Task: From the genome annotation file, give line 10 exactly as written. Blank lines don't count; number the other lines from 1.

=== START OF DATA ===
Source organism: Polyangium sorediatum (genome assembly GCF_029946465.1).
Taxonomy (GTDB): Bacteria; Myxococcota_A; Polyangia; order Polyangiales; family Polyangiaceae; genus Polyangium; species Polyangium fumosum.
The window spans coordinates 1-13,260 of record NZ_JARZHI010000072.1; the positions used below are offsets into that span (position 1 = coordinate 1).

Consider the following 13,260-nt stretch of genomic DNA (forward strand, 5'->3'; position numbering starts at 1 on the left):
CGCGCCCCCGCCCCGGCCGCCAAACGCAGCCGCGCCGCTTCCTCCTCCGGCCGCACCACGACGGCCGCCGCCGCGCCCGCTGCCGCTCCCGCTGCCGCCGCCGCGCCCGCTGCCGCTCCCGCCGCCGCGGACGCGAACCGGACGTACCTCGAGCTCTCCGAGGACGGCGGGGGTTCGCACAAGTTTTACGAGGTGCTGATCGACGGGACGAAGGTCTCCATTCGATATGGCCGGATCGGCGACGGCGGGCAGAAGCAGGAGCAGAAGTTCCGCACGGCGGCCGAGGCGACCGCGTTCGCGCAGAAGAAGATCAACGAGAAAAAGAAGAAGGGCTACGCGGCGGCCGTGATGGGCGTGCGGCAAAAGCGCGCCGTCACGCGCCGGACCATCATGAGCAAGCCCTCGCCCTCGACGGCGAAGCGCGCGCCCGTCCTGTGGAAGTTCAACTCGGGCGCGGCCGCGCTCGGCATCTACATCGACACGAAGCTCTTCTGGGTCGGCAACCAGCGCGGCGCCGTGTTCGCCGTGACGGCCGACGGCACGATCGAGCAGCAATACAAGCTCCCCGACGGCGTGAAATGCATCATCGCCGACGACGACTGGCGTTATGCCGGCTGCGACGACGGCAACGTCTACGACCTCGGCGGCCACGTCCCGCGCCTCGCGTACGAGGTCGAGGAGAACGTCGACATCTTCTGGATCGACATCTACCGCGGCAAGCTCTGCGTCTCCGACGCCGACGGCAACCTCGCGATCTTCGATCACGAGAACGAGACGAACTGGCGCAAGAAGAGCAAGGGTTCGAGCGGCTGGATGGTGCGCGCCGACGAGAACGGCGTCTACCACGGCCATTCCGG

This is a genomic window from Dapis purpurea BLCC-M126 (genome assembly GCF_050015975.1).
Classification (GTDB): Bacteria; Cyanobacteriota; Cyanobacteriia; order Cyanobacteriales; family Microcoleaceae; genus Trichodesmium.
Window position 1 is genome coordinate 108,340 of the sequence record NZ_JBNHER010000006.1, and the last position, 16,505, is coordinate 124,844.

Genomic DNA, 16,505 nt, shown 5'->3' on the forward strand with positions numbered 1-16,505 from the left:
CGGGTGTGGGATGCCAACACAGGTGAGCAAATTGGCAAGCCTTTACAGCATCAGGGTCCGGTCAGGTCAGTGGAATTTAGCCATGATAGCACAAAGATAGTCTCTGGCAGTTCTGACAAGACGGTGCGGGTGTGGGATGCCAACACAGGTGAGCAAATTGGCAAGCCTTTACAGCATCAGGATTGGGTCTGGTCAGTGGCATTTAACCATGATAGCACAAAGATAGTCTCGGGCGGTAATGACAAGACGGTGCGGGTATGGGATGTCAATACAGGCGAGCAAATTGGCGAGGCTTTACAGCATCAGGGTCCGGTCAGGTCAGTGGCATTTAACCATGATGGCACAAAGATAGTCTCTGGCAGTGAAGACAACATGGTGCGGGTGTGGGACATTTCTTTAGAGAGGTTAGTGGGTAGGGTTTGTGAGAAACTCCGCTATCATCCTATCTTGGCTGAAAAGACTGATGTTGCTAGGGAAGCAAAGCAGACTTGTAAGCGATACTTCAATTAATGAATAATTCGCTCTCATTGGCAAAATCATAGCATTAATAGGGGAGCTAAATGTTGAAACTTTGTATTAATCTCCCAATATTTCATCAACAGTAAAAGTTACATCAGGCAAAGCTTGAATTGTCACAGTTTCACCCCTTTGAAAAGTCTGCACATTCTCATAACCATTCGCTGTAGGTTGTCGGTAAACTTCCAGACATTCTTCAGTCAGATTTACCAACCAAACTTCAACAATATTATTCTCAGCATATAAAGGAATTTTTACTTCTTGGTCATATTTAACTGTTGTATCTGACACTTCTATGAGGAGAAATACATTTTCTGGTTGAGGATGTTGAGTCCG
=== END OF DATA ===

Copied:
CGGGTGTGGGATGCCAACACAGGTGAGCAAATTGGCAAGCCTTTACAGCATCAGGGTCCGGTCAGGTCAGTGGAATTTAGCCATGATAGCACAAAGATAGTCTCTGGCAGTTCTGACAAGACGGTGCGGGTGTGGGATGCCAACACAGGTGAGCAAATTGGCAAGCCTTTACAGCATCAGGATTGGGTCTGGTCAGTGGCATTTAACCATGATAGCACAAAGATAGTCTCGGGCGGTAATGACAAGACGGTGCGGGTATGGGATGTCAATACAGGCGAGCAAATTGGCGAGGCTTTACAGCATCAGGGTCCGGTCAGGTCAGTGGCATTTAACCATGATGGCACAAAGATAGTCTCTGGCAGTGAAGACAACATGGTGCGGGTGTGGGACATTTCTTTAGAGAGGTTAGTGGGTAGGGTTTGTGAGAAACTCCGCTATCATCCTATCTTGGCTGAAAAGACTGATGTTGCTAGGGAAGCAAAGCAGACTTGTAAGCGATACTTCAATTAATGAATAATTCGCTCTCATTGGCAAAATCATAGCATTAATAGGGGAGCTAAATGTTGAAACTTTGTATTAATCTCCCAATATTTCATCAACAGTAAAAGTTACATCAGGCAAAGCTTGAATTGTCACAGTTTCACCCCTTTGAAAAGTCTGCACATTCTCATAACCATTCGCTGTAGGTTGTCGGTAAACTTCCAGACATTCTTCAGTCAGATTTACCAACCAAACTTCAACAATATTATTCTCAGCATATAAAGGAATTTTTACTTCTTGGTCATATTTAACTGTTGTATCTGACACTTCTATGAGGAGAAATACATTTTCTGGTTGAGGATGTTGAGTCCG